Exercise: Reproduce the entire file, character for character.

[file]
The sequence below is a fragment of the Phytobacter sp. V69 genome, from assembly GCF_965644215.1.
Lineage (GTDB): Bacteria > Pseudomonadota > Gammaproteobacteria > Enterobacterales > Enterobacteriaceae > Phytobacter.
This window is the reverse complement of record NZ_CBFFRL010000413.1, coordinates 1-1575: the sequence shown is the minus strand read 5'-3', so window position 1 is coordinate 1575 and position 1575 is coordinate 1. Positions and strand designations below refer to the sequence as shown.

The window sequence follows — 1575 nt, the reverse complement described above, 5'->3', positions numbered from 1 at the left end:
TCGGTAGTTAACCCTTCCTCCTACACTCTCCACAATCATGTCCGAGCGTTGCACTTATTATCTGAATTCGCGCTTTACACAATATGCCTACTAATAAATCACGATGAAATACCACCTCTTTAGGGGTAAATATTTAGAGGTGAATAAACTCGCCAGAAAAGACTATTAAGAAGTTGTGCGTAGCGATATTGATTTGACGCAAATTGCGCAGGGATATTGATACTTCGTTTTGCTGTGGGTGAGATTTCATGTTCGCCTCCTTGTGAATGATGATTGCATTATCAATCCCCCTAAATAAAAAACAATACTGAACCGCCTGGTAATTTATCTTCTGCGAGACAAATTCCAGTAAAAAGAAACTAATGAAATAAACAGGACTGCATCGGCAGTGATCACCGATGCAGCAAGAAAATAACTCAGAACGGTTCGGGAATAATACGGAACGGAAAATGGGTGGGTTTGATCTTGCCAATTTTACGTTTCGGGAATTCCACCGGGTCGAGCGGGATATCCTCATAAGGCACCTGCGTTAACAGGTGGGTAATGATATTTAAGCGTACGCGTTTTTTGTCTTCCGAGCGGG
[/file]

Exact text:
The sequence below is a fragment of the Phytobacter sp. V69 genome, from assembly GCF_965644215.1.
Lineage (GTDB): Bacteria > Pseudomonadota > Gammaproteobacteria > Enterobacterales > Enterobacteriaceae > Phytobacter.
This window is the reverse complement of record NZ_CBFFRL010000413.1, coordinates 1-1575: the sequence shown is the minus strand read 5'-3', so window position 1 is coordinate 1575 and position 1575 is coordinate 1. Positions and strand designations below refer to the sequence as shown.

The window sequence follows — 1575 nt, the reverse complement described above, 5'->3', positions numbered from 1 at the left end:
TCGGTAGTTAACCCTTCCTCCTACACTCTCCACAATCATGTCCGAGCGTTGCACTTATTATCTGAATTCGCGCTTTACACAATATGCCTACTAATAAATCACGATGAAATACCACCTCTTTAGGGGTAAATATTTAGAGGTGAATAAACTCGCCAGAAAAGACTATTAAGAAGTTGTGCGTAGCGATATTGATTTGACGCAAATTGCGCAGGGATATTGATACTTCGTTTTGCTGTGGGTGAGATTTCATGTTCGCCTCCTTGTGAATGATGATTGCATTATCAATCCCCCTAAATAAAAAACAATACTGAACCGCCTGGTAATTTATCTTCTGCGAGACAAATTCCAGTAAAAAGAAACTAATGAAATAAACAGGACTGCATCGGCAGTGATCACCGATGCAGCAAGAAAATAACTCAGAACGGTTCGGGAATAATACGGAACGGAAAATGGGTGGGTTTGATCTTGCCAATTTTACGTTTCGGGAATTCCACCGGGTCGAGCGGGATATCCTCATAAGGCACCTGCGTTAACAGGTGGGTAATGATATTTAAGCGTACGCGTTTTTTGTCTTCCGAGCGGG